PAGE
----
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The 2004 elections, however, have been a test of those democratic ideals.
In January, thirteen former club presidents -- including Denver attorney H. Anthony Ruckel -- wrote to the board and expressed their alarm at a possible "takeover" by outsiders and criticized the group's failure to alert members to this danger. In response, the board voted to insert an "urgent election notice" in every Sierra Club ballot, which went out in early March for voting by April 21.
The notice warned members that "this year there is an unprecedented level of outside involvement and attention to the club's board election. Outside, non-environmental organizations have endorsed candidates in the board elections...and are urging their supporters to join the club as a means to influence club policy."
Dick Lamm was one of the main targets of the alert.
Lamm hasn't been a member of the Sierra Club since the 1960s, when he attended law school at the University of California at Berkeley and was inspired by Dave Brower, the club's legendary executive director. Together the two testified before Congress against damming the Grand Canyon and became lifelong friends. Lamm let his membership lapse, but he counted on Sierra Club support during his years as governor. Now he wants to get involved again -- this time to take on the issue of immigration.
"Now our future is at stake, as America is led by an environmentally disastrous President and Congress," Lamm wrote in his candidate statement. "Grassroots Club activists have gained some magnificent local environmental triumphs, but nationally our great country slides downhill. The Club's current approaches are not working. Dave Brower said, 'The Board has been fiddling while the Earth burns.' We need new innovative leaders who can get things done.
"My priorities are wilderness and biodiversity loss caused by habitat destruction and resource extraction -- overpopulation and overconsumption are critical root causes. The Club's population programs -- global and domestic -- must be strengthened."
Lamm has long been on the forefront of the immigration debate. In the mid-1980s, he wrote The Immigration Time Bomb, which questioned why environmental organizations were reluctant to take on the issue. He considered writing another book on the subject but decided instead to jump into the fray and go for a Sierra Club board seat, which he'd had in the back of his mind for several years.
"I decided I could raise the immigration issue better running for the Sierra Club board than any other way I could think of," Lamm says.
He has waded into a fierce battle over immigration that has split the Sierra Club for years. A large minority has pushed a policy that would support reducing the number of immigrants allowed into the country, arguing that immigration causes sprawl and the destruction of wilderness. With an estimated one million people immigrating to the U.S. every year, Lamm and his supporters envision a country with twice the current population and all of the pollution and congestion that go along with it. Conversely, many activists within the club are concerned that taking such a stand would alienate important allies and fuel the notion that environmentalists are largely upper-middle-class white elitists. They're especially worried about angering Hispanics, an increasingly important voting bloc.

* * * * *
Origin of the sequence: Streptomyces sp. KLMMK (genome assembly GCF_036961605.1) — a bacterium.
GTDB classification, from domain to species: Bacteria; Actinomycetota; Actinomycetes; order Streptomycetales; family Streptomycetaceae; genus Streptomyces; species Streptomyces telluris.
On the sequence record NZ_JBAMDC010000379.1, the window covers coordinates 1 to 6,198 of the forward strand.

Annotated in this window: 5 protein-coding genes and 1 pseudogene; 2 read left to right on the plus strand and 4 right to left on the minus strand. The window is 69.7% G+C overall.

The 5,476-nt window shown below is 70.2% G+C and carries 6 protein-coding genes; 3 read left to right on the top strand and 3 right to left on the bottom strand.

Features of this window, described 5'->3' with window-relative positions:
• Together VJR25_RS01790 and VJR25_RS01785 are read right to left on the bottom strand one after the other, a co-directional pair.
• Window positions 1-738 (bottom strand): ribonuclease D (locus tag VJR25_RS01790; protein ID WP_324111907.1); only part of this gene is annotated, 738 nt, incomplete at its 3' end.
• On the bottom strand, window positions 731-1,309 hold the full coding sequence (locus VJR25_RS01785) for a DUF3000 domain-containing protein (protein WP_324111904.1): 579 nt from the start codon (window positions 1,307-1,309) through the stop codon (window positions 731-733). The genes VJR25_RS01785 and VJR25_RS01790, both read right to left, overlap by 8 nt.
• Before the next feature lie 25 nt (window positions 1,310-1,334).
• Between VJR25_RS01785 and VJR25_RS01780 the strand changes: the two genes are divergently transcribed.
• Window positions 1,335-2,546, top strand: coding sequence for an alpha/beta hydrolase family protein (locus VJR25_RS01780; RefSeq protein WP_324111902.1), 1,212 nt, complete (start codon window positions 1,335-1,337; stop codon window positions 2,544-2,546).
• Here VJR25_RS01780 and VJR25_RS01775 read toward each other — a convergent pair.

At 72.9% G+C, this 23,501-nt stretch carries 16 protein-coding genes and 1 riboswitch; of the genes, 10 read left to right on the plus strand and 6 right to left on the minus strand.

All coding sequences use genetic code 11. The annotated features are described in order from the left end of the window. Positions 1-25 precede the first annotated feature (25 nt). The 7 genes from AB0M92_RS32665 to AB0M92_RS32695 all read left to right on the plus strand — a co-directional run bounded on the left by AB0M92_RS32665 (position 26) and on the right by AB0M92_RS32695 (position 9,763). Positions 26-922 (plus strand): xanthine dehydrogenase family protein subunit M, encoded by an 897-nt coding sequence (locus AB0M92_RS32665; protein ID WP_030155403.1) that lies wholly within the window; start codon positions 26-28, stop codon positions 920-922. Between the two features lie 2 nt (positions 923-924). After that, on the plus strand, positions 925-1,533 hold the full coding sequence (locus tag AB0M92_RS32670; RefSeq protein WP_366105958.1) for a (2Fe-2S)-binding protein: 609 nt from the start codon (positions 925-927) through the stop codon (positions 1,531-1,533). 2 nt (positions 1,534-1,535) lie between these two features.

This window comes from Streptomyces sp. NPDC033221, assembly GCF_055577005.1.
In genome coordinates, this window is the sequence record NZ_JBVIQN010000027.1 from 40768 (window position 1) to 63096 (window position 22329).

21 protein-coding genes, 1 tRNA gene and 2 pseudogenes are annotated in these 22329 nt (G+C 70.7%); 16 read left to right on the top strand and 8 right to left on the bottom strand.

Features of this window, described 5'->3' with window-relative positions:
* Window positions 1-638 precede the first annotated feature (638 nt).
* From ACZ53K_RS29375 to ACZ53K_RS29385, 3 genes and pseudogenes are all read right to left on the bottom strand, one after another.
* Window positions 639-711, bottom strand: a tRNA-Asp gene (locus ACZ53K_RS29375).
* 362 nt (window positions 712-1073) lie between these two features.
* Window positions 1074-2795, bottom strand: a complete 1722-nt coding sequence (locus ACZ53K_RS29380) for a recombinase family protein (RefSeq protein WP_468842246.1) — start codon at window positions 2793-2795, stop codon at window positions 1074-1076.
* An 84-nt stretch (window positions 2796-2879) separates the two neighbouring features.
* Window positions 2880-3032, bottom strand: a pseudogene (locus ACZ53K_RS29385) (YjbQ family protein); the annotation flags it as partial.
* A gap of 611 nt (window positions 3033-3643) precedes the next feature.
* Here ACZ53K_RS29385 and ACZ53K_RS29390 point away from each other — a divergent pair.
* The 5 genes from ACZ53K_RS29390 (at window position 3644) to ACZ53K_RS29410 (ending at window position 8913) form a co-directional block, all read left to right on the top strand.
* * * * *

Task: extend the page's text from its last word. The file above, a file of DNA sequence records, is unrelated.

"You can't set policy for an organization you don't know and understand," says Ross Vincent, former chairman of the Colorado chapter. "[Lamm is] utterly clueless about the Sierra Club."
Like many veteran members, former Sierra Club president Ruckel is upset over "outsiders" trying to influence the board. He is also distressed that Lamm hadn't been involved before running for office, having joined only weeks before launching his campaign. "Everybody in the Sierra Club in Colorado knows Dick Lamm," he says. "I wish he'd joined the Sierra Club long ago.... We're not a government agency; it's a group of volunteers, and we can't enforce edicts from on high. The only way it works is to have all of our members supporting our policies."
Lamm, however, was encouraged to push his position after talking extensively with longtime Sierra Club member Alan Kuper, a Cleveland-based retired physicist who has been pushing the immigration issue for years. Kuper persuaded him to run, and Lamm was soon joined by two other anti-immigration candidates: Frank Morris, former director of the Congressional Black Caucus Foundation and a retired college professor living in Texas, and David Pimentel, a professor of entomology at Cornell University.
The reaction from critics was swift. "A hostile takeover of the club by radical anti-immigrant activists is in the making," warned Morris Dees, co-founder of the Southern Poverty Law Center, a prominent civil-rights think tank, and a candidate for the Sierra Club's board.
But despite attacks suggesting that the three formed a ticket of hate, Lamm says he's never met Pimentel and had no idea Morris was running for the board. "I know Alan, and he helped me get the signatures to get on the ballot," Lamm says. "It was a surprise to me to find myself accused of forming a slate."
Kuper claims that Lamm, Morris and Pimentel all decided to run on their own, but he was willing to help out. "In Dick's case, he told me he was considering running, and we discussed the pros and cons, time commitment, etc." Kuper says. "They were petition candidates, so I worked to get their petitions signed."